A:  Well, naturally the wide open spaces that existed. All that empty space was my playground as a kid. I have lots of fond memories climbing trees on the cliffs and catching south swells when it broke at the end of the jetty on canvass air rafts. That’s right, no bogey boards those days! But growing up in the ’50s and ’60s in CdM made me a witness to the construction of Cameo Highlands and Cameo Shores and pretty much all the growth around the area. I get the nostalgia bug every once and awhile wishing the open hills were back and my kids could have fun running around them like I did.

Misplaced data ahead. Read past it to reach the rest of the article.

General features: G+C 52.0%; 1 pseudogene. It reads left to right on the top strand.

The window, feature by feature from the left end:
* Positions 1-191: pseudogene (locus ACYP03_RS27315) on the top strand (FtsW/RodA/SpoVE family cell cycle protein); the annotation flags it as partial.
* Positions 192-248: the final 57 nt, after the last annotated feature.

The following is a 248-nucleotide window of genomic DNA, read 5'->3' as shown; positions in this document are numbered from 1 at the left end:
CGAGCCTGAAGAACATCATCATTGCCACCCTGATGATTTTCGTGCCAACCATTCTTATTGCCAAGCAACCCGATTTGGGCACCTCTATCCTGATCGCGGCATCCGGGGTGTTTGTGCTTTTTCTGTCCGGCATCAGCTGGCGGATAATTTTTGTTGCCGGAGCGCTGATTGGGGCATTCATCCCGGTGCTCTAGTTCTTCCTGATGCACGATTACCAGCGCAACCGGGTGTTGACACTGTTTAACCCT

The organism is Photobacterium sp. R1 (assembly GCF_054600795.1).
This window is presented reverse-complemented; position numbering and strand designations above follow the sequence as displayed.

Q:  How did you get into woodworking?

A:  I watched my father working with wood. He was a pilot coming out of WWII and struggling for work. So he built furniture until the airline industry picked up and then he ended up as a pilot for TWA and one of Howard Hughes’ favorite pilots of choice. So when I went to college I decided to turn the woodwork I had learned from a hobby into something more substantial. I worked solely by recommendation. After college I started to get lots of work so I got my license and my career just took off from there. Working with wood comes natural to me. I can look at a picture or a drawing and build it. I think all good craftsman work this way.

 

Q:  Having been a craftsman for over 30 years, what are some details that stand out to reveal a good craftsman.